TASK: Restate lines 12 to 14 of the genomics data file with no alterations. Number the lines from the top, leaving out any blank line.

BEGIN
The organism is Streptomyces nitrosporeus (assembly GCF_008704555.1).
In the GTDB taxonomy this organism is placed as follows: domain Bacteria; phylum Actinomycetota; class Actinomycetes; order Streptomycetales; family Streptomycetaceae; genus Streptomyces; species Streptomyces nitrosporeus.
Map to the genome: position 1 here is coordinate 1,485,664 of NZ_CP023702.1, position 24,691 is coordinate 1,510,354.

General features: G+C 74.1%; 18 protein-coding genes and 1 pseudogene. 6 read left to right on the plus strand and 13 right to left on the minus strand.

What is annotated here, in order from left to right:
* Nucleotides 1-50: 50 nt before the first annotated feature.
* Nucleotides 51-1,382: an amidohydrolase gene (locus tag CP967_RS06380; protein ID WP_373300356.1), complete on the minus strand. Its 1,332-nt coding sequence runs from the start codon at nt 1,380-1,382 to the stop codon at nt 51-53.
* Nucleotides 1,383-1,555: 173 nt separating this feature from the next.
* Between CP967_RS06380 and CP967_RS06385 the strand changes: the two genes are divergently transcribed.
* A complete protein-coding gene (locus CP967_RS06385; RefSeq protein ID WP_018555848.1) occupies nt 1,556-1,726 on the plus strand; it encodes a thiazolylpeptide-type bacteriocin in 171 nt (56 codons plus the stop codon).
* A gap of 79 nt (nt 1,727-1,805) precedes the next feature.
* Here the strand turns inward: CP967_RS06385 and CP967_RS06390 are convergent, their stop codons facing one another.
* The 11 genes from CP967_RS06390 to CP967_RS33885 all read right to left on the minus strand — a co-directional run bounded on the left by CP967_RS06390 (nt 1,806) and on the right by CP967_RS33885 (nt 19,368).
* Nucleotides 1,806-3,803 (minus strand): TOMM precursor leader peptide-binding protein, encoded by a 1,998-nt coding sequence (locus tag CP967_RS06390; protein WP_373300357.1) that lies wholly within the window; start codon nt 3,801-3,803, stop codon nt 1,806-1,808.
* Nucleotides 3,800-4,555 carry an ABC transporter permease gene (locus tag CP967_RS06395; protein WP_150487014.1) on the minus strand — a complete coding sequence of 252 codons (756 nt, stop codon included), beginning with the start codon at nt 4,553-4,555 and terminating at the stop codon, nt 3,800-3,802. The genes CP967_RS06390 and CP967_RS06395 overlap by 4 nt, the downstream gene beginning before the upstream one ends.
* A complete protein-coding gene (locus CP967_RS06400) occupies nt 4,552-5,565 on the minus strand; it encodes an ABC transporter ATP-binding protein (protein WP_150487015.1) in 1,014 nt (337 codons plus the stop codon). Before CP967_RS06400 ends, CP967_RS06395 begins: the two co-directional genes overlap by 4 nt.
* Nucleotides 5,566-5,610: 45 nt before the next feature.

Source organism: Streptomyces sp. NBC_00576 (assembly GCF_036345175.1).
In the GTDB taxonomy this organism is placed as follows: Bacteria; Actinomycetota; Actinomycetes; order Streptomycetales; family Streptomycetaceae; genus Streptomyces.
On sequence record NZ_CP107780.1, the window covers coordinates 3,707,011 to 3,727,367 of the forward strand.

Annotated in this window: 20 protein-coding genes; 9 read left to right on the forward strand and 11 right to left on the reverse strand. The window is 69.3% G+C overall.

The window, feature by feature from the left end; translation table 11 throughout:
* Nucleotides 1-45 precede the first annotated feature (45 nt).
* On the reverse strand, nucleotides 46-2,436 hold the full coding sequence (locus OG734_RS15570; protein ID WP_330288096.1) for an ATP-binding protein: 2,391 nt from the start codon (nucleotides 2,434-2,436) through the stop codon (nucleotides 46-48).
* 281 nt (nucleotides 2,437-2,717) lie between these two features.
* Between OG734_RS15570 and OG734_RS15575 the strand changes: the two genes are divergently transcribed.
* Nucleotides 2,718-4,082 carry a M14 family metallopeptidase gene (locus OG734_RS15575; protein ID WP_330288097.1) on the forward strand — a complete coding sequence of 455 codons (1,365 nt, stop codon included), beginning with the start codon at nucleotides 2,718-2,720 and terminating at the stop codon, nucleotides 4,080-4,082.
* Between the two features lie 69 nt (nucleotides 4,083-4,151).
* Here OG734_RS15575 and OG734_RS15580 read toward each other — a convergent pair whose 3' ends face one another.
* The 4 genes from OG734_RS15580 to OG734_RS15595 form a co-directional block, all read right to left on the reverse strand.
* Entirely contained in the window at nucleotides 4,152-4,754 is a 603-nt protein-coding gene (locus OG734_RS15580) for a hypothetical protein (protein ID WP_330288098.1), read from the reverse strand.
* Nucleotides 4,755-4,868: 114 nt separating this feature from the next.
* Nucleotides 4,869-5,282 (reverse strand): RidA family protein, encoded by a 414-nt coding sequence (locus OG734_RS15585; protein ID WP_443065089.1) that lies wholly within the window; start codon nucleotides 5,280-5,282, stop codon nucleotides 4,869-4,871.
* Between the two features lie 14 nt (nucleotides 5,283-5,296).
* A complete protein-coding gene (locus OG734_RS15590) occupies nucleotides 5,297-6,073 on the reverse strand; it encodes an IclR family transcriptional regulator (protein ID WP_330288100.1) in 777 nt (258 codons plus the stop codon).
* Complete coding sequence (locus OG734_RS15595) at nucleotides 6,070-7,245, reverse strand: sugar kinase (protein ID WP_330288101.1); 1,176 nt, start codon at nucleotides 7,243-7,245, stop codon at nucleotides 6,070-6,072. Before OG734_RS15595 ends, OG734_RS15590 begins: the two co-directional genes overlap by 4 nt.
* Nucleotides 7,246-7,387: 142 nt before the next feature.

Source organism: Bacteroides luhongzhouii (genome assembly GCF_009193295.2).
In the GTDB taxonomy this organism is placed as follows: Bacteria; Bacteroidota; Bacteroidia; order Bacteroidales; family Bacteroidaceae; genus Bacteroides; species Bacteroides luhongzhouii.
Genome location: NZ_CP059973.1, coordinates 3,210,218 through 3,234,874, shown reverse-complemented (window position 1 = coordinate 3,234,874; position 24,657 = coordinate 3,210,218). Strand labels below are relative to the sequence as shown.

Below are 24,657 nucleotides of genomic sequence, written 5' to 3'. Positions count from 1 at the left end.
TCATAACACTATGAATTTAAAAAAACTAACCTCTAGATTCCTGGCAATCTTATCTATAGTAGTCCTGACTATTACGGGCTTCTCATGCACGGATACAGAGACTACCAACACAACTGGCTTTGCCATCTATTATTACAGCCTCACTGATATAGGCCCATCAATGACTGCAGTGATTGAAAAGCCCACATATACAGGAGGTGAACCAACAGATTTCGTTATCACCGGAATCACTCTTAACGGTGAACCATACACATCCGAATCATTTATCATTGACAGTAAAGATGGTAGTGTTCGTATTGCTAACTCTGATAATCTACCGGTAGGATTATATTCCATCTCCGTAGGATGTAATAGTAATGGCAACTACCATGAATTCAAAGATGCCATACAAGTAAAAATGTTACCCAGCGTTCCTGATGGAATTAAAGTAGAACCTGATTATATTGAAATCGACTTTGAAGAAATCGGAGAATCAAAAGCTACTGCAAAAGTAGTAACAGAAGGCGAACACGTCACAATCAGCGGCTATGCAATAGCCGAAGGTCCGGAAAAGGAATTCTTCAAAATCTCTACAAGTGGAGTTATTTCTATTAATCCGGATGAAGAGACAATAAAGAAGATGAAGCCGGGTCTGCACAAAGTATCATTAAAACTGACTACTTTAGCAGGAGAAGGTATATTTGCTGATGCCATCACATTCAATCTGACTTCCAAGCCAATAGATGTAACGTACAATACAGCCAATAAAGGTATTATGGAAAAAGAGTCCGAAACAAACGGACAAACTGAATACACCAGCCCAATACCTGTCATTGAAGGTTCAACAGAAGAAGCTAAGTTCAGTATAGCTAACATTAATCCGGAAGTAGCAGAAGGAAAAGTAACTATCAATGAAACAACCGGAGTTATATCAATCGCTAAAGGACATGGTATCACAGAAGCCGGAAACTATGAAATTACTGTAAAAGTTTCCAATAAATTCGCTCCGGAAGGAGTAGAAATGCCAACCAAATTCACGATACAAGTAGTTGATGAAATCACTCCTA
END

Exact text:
* Here the strand turns inward: CP967_RS06385 and CP967_RS06390 are convergent, their stop codons facing one another.
* The 11 genes from CP967_RS06390 to CP967_RS33885 all read right to left on the minus strand — a co-directional run bounded on the left by CP967_RS06390 (nt 1,806) and on the right by CP967_RS33885 (nt 19,368).
* Nucleotides 1,806-3,803 (minus strand): TOMM precursor leader peptide-binding protein, encoded by a 1,998-nt coding sequence (locus tag CP967_RS06390; protein WP_373300357.1) that lies wholly within the window; start codon nt 3,801-3,803, stop codon nt 1,806-1,808.